Review: Statins and Bone Formation


Statins, bone formation and osteoporosis: hope or hype?

Osteoporosis is a major health problem affecting both men and women. Statins, besides their action as lipid-lowering agents, seem to have additional pleiotropic properties, among them a beneficial effect on bone mineral density. The entirety of experimental and the majority of clinical studies as well as the only relevant meta-analysis suggest that statins have an anabolic effect on bone metabolism. Statins, osteoporosis and adipogenesis share the same pathway, RANKL/OPG. It would appear that an imbalance in this pathway could be responsible for the manifestation of some metabolic disorders such as diabetes mellitus, atherogenesis, multiple myeloma, osteoporosis. Possibly in the future, drugs which can intervene in this biochemical and pathophysiological cascade, like statins, in a variety of doses, could be used for the management of ectopic ossification syndromes and other bone disorders, even as an additive treatment. Until then, further large longitudinal randomized controlled studies for each statin separately are required to confirm this hypothesis.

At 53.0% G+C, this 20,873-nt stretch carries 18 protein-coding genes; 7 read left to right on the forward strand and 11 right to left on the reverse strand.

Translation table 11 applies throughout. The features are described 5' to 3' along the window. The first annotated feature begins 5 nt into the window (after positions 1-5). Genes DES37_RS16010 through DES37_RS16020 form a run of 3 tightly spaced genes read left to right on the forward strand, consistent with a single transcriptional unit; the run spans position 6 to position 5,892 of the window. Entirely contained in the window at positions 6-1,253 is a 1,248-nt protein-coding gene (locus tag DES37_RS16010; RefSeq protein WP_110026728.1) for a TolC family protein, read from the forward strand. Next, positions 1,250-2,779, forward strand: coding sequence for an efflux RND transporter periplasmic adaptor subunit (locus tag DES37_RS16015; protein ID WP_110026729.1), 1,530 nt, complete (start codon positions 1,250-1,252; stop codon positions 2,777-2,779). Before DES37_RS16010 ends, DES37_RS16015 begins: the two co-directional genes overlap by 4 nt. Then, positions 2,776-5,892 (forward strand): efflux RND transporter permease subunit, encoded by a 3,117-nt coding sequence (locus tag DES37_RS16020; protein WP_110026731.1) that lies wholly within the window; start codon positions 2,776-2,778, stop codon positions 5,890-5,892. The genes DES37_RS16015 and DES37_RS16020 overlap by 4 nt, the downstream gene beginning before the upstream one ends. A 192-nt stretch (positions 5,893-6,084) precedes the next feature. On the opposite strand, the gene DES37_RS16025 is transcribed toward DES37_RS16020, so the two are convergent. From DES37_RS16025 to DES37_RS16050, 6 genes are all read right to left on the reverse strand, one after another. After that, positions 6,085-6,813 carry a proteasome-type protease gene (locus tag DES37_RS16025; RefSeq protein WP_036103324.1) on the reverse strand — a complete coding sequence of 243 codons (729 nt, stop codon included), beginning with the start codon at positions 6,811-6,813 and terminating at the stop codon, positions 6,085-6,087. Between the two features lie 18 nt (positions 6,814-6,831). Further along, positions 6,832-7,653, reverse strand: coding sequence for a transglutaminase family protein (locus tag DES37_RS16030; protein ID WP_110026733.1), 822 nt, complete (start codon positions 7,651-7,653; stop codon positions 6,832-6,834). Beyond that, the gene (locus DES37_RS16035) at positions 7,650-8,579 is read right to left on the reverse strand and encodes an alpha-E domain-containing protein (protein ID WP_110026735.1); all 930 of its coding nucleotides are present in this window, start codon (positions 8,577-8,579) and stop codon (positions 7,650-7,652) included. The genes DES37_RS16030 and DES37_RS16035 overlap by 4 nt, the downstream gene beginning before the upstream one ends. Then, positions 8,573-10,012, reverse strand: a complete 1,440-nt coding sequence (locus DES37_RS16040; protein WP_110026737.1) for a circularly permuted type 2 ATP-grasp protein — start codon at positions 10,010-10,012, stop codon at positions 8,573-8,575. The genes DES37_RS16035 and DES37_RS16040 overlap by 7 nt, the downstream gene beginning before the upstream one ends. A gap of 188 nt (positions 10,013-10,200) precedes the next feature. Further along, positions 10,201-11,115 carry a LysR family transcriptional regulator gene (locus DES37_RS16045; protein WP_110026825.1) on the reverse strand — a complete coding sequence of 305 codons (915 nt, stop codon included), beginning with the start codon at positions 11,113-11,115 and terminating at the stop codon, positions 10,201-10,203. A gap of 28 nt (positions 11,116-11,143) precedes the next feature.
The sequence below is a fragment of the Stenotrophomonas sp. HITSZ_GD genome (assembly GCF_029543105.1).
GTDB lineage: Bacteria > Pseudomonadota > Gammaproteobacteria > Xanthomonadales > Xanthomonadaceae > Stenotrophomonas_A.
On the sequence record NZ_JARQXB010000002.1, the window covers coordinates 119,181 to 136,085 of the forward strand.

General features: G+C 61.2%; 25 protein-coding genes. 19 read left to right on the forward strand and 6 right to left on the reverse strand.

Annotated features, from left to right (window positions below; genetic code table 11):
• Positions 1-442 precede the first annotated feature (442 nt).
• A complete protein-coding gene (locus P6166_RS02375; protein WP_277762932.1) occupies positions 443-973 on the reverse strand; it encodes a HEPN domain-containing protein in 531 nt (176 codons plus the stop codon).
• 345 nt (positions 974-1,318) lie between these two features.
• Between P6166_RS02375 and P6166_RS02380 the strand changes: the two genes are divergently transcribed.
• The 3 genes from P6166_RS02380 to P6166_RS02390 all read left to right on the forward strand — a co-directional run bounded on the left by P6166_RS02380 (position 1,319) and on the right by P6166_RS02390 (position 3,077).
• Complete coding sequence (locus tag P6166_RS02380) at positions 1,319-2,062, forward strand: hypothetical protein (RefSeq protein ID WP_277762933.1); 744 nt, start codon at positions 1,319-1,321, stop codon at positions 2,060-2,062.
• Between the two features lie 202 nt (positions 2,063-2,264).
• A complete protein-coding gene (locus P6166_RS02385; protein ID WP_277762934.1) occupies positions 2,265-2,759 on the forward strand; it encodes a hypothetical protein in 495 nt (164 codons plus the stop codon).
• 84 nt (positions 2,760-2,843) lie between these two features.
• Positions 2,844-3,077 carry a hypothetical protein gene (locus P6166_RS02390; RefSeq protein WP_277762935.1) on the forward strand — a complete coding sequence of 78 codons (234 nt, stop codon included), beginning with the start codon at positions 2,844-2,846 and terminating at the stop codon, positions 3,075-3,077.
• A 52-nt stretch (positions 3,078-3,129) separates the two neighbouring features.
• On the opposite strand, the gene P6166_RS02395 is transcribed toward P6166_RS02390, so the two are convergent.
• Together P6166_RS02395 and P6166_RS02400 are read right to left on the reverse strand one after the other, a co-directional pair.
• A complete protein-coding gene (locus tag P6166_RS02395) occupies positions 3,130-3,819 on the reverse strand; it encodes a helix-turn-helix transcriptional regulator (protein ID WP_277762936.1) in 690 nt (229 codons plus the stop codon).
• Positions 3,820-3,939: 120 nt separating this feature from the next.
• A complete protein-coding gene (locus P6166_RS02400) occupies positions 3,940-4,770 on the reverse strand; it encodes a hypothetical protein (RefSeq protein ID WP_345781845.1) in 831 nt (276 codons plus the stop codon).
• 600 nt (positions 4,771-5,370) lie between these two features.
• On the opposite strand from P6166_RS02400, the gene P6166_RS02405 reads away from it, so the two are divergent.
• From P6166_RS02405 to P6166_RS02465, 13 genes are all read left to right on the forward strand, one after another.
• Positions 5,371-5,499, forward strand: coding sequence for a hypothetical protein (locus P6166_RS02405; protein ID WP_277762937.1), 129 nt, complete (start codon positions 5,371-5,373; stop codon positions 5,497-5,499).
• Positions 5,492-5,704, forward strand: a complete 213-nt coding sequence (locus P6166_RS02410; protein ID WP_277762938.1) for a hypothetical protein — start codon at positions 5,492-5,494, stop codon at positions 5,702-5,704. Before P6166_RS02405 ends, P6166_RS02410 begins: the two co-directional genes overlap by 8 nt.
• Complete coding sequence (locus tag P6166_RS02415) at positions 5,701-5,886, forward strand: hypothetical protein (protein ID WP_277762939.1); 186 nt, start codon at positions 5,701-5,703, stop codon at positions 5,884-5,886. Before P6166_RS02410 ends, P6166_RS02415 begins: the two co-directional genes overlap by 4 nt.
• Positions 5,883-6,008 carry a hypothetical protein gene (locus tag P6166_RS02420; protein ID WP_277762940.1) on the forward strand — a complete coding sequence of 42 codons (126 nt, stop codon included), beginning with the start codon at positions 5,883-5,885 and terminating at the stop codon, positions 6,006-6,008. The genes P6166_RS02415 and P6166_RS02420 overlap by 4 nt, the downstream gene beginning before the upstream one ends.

Tsartsalis AN, Dokos C, Kaiafa GD, Tsartsalis DN…
Hormones (Athens)
PMID: 22801558 | Free Full Text

All the available data from the literature, including evidence from experimental studies as well as from the vast majority of observational studies and the results of a single meta-analysis, suggested that there is a positive effect of statins on BMD, although another meta-analysis by Bauer et al72 showed evidence that the beneficial effects on BMD and on fracture risk are observational, while many limitations and the placebo-controlled trials did not demonstrate any clear-cut benefit. However, the in vitro and some clinical studies (Chuengsamarn et al71) suggest that statins inhibit bone resorption and stimulate bone formation, having a dual action on bone metabolism. Therefore, in the future statins might gain a position among drugs used for the prevention and management of osteoporosis, taking into account that clinicians already have a good deal of experience in prescribing statins, for other indications, and feel familiar with this drug family. Their anabolic and anti-resorptive effects on bone make them an ideal candidate for osteoporosis treatment.